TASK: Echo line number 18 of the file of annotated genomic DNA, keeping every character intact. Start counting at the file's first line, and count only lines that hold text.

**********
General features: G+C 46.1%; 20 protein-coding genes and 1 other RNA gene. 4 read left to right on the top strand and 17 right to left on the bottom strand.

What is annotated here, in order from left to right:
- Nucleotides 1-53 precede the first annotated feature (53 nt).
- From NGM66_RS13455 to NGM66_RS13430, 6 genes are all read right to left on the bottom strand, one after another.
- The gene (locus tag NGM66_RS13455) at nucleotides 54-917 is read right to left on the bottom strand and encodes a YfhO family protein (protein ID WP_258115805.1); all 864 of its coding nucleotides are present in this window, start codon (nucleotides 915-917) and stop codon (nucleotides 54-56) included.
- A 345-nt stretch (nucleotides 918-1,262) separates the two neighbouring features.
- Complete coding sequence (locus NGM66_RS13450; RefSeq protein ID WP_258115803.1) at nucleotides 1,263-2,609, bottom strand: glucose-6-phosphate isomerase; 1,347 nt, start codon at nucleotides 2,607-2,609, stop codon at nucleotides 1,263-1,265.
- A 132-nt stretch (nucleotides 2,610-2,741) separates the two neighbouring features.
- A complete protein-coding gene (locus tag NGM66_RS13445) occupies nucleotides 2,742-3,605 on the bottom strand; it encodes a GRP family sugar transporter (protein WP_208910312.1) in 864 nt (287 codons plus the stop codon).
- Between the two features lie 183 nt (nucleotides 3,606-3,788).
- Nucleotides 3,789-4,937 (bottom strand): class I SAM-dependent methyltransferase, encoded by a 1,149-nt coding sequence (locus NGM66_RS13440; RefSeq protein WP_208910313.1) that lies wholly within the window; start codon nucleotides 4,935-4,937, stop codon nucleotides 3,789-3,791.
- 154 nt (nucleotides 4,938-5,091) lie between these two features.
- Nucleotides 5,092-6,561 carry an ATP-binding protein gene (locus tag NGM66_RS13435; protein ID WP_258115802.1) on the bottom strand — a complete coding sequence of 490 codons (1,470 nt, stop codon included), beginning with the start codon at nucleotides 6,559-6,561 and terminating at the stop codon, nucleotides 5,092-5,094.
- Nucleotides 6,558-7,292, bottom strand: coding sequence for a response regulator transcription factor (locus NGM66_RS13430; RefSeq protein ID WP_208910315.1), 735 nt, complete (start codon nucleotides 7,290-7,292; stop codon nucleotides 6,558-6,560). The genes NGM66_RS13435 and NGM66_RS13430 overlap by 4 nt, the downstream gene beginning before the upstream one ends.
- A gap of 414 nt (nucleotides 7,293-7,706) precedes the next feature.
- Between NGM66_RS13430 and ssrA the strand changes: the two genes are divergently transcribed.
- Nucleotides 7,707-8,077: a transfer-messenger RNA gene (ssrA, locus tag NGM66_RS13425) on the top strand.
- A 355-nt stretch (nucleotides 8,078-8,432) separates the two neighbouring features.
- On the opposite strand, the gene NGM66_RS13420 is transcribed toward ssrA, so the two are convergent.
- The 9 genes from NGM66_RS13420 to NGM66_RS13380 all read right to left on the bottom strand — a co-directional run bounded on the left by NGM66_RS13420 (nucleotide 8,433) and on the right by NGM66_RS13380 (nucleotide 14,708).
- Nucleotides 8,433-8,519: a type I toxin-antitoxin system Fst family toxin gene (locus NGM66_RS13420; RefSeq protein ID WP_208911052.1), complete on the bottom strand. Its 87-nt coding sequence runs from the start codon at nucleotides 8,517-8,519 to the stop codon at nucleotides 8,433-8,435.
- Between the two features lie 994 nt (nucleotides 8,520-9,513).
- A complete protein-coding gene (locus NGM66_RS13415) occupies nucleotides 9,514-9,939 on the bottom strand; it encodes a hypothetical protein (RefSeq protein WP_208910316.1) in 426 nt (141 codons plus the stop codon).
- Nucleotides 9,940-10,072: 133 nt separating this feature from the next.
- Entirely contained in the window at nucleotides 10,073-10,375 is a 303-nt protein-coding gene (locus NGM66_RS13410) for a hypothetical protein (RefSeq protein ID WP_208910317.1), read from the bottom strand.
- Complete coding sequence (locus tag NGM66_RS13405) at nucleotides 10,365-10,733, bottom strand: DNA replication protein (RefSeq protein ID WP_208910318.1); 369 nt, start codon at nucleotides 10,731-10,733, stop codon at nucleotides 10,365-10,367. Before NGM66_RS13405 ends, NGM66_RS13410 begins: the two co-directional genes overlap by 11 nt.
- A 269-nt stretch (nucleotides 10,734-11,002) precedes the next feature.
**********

- A 355-nt stretch (nucleotides 8,078-8,432) separates the two neighbouring features.